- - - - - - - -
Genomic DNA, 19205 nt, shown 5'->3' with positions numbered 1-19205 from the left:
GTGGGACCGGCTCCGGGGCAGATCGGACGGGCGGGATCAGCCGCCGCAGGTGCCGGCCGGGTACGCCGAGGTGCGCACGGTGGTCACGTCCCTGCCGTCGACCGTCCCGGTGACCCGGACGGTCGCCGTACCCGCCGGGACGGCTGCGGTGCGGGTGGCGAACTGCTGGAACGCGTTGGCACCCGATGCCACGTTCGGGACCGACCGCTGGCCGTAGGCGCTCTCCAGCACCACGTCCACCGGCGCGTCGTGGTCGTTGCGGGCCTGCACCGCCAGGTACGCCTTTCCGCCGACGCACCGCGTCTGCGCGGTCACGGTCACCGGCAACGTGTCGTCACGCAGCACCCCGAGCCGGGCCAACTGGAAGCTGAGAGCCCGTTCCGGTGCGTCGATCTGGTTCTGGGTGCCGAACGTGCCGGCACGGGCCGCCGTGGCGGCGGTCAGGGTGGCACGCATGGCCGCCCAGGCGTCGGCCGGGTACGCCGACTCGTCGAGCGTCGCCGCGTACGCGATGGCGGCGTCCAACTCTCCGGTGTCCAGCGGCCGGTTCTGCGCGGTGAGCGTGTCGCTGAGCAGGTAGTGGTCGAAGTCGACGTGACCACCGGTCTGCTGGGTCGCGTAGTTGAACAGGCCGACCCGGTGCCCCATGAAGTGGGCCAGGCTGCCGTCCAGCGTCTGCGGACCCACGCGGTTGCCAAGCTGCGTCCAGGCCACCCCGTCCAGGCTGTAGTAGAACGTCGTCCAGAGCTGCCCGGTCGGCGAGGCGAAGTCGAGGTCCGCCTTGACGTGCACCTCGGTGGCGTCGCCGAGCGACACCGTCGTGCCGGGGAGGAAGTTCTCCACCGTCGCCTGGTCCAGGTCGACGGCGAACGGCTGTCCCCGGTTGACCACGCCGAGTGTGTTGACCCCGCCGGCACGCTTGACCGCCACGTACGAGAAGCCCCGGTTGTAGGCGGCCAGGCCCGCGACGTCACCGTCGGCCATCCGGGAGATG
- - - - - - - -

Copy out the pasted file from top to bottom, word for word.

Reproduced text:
Genomic DNA, 19205 nt, shown 5'->3' with positions numbered 1-19205 from the left:
GTGGGACCGGCTCCGGGGCAGATCGGACGGGCGGGATCAGCCGCCGCAGGTGCCGGCCGGGTACGCCGAGGTGCGCACGGTGGTCACGTCCCTGCCGTCGACCGTCCCGGTGACCCGGACGGTCGCCGTACCCGCCGGGACGGCTGCGGTGCGGGTGGCGAACTGCTGGAACGCGTTGGCACCCGATGCCACGTTCGGGACCGACCGCTGGCCGTAGGCGCTCTCCAGCACCACGTCCACCGGCGCGTCGTGGTCGTTGCGGGCCTGCACCGCCAGGTACGCCTTTCCGCCGACGCACCGCGTCTGCGCGGTCACGGTCACCGGCAACGTGTCGTCACGCAGCACCCCGAGCCGGGCCAACTGGAAGCTGAGAGCCCGTTCCGGTGCGTCGATCTGGTTCTGGGTGCCGAACGTGCCGGCACGGGCCGCCGTGGCGGCGGTCAGGGTGGCACGCATGGCCGCCCAGGCGTCGGCCGGGTACGCCGACTCGTCGAGCGTCGCCGCGTACGCGATGGCGGCGTCCAACTCTCCGGTGTCCAGCGGCCGGTTCTGCGCGGTGAGCGTGTCGCTGAGCAGGTAGTGGTCGAAGTCGACGTGACCACCGGTCTGCTGGGTCGCGTAGTTGAACAGGCCGACCCGGTGCCCCATGAAGTGGGCCAGGCTGCCGTCCAGCGTCTGCGGACCCACGCGGTTGCCAAGCTGCGTCCAGGCCACCCCGTCCAGGCTGTAGTAGAACGTCGTCCAGAGCTGCCCGGTCGGCGAGGCGAAGTCGAGGTCCGCCTTGACGTGCACCTCGGTGGCGTCGCCGAGCGACACCGTCGTGCCGGGGAGGAAGTTCTCCACCGTCGCCTGGTCCAGGTCGACGGCGAACGGCTGTCCCCGGTTGACCACGCCGAGTGTGTTGACCCCGCCGGCACGCTTGACCGCCACGTACGAGAAGCCCCGGTTGTAGGCGGCCAGGCCCGCGACGTCACCGTCGGCCATCCGGGAGATG